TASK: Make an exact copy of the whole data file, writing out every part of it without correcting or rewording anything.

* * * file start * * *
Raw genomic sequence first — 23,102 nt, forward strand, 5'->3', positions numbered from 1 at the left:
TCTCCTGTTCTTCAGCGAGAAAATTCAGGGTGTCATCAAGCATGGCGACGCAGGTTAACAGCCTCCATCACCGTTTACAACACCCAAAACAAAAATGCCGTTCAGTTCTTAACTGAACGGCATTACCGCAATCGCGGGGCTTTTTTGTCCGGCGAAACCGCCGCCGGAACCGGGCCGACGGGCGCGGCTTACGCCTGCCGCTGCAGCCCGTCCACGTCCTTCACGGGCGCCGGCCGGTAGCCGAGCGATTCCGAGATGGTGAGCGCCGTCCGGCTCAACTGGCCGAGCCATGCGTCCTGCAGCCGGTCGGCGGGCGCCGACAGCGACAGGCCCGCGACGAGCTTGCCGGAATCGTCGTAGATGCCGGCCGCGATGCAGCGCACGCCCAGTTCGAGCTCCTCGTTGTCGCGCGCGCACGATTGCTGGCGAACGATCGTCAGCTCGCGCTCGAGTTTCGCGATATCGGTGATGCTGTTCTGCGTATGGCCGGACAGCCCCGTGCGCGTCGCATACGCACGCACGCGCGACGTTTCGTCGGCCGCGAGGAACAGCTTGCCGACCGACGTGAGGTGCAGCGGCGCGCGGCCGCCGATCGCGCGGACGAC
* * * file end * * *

Raw genomic sequence first — 23,102 nt, forward strand, 5'->3', positions numbered from 1 at the left:
TCTCCTGTTCTTCAGCGAGAAAATTCAGGGTGTCATCAAGCATGGCGACGCAGGTTAACAGCCTCCATCACCGTTTACAACACCCAAAACAAAAATGCCGTTCAGTTCTTAACTGAACGGCATTACCGCAATCGCGGGGCTTTTTTGTCCGGCGAAACCGCCGCCGGAACCGGGCCGACGGGCGCGGCTTACGCCTGCCGCTGCAGCCCGTCCACGTCCTTCACGGGCGCCGGCCGGTAGCCGAGCGATTCCGAGATGGTGAGCGCCGTCCGGCTCAACTGGCCGAGCCATGCGTCCTGCAGCCGGTCGGCGGGCGCCGACAGCGACAGGCCCGCGACGAGCTTGCCGGAATCGTCGTAGATGCCGGCCGCGATGCAGCGCACGCCCAGTTCGAGCTCCTCGTTGTCGCGCGCGCACGATTGCTGGCGAACGATCGTCAGCTCGCGCTCGAGTTTCGCGATATCGGTGATGCTGTTCTGCGTATGGCCGGACAGCCCCGTGCGCGTCGCATACGCACGCACGCGCGACGTTTCGTCGGCCGCGAGGAACAGCTTGCCGACCGACGTGAGGTGCAGCGGCGCGCGGCCGCCGATCGCGCGGACGAC